We see nature as a gift from God. St. Bonaventure observed that St. Francis of Assisi (1182–1226), “from a reflection on the primary source of all things, filled with even more abundant piety, … would call creatures, no matter how small, by the name of ‘brother’ or ‘sister.’”

We create tools to help discover God’s majesty. In the 16th century, the Vatican Observatory was founded—one of the oldest astronomical research institutions in the world. The modern calendar, organized by Pope Gregory XIII, soon followed.

We attempt to heal not only the soul and mind, but the body, as well.  We are the largest supplier of healthcare in the world.

We speak out against injustice. In 1922, Oregonians made public school attendance compulsory. In short, the state wanted to close parochial schools. The Society of Sisters of the Holy Names of Jesus and Mary argued that parents have the right to send their children to the school of their choosing. The Sisters took this battle all the way to the United States Supreme Court.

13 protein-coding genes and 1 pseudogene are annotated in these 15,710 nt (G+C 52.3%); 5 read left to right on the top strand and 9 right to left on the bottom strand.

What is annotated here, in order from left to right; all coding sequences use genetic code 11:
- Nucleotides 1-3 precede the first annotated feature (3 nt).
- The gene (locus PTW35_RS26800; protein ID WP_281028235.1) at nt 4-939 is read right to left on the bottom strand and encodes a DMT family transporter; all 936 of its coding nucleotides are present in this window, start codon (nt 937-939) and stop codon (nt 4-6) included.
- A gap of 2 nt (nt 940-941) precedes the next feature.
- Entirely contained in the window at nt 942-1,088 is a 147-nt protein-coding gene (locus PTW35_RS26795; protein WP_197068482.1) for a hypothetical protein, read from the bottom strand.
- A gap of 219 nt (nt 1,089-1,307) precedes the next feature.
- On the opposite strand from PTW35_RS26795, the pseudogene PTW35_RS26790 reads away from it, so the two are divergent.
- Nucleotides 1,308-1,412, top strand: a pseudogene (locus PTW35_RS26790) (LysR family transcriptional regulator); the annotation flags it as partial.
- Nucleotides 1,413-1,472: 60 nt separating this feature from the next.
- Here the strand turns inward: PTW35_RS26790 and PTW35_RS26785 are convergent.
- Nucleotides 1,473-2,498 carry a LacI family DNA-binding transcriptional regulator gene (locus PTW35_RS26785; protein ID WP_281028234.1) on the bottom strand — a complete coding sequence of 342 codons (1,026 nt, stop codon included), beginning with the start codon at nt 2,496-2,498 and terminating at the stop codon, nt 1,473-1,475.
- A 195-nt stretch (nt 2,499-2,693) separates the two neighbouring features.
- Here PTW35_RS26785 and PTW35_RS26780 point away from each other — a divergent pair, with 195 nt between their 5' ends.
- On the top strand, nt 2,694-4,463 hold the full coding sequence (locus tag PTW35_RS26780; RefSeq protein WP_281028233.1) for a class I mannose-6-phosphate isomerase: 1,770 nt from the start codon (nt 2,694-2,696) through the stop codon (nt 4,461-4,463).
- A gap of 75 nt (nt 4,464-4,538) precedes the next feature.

Throughout history, we have stood for this vision. Today we are still seeing new things: “present of things present, sight.” Brace yourselves for the sight of the amazing gifts and talents that will be uncovered this year.

Building the kingdom of God depends on this process of discovery.

We meet students where they are, trying our best to be models of Christ that they can see. We stand on the shoulders of giants such as Sts. Jean Baptiste de la Salle, Elizabeth Ann Seton, John Bosco, and Katherine Drexel—and the first and greatest disciple, Mother Mary. The same Gospel that revealed holiness in them is also our light.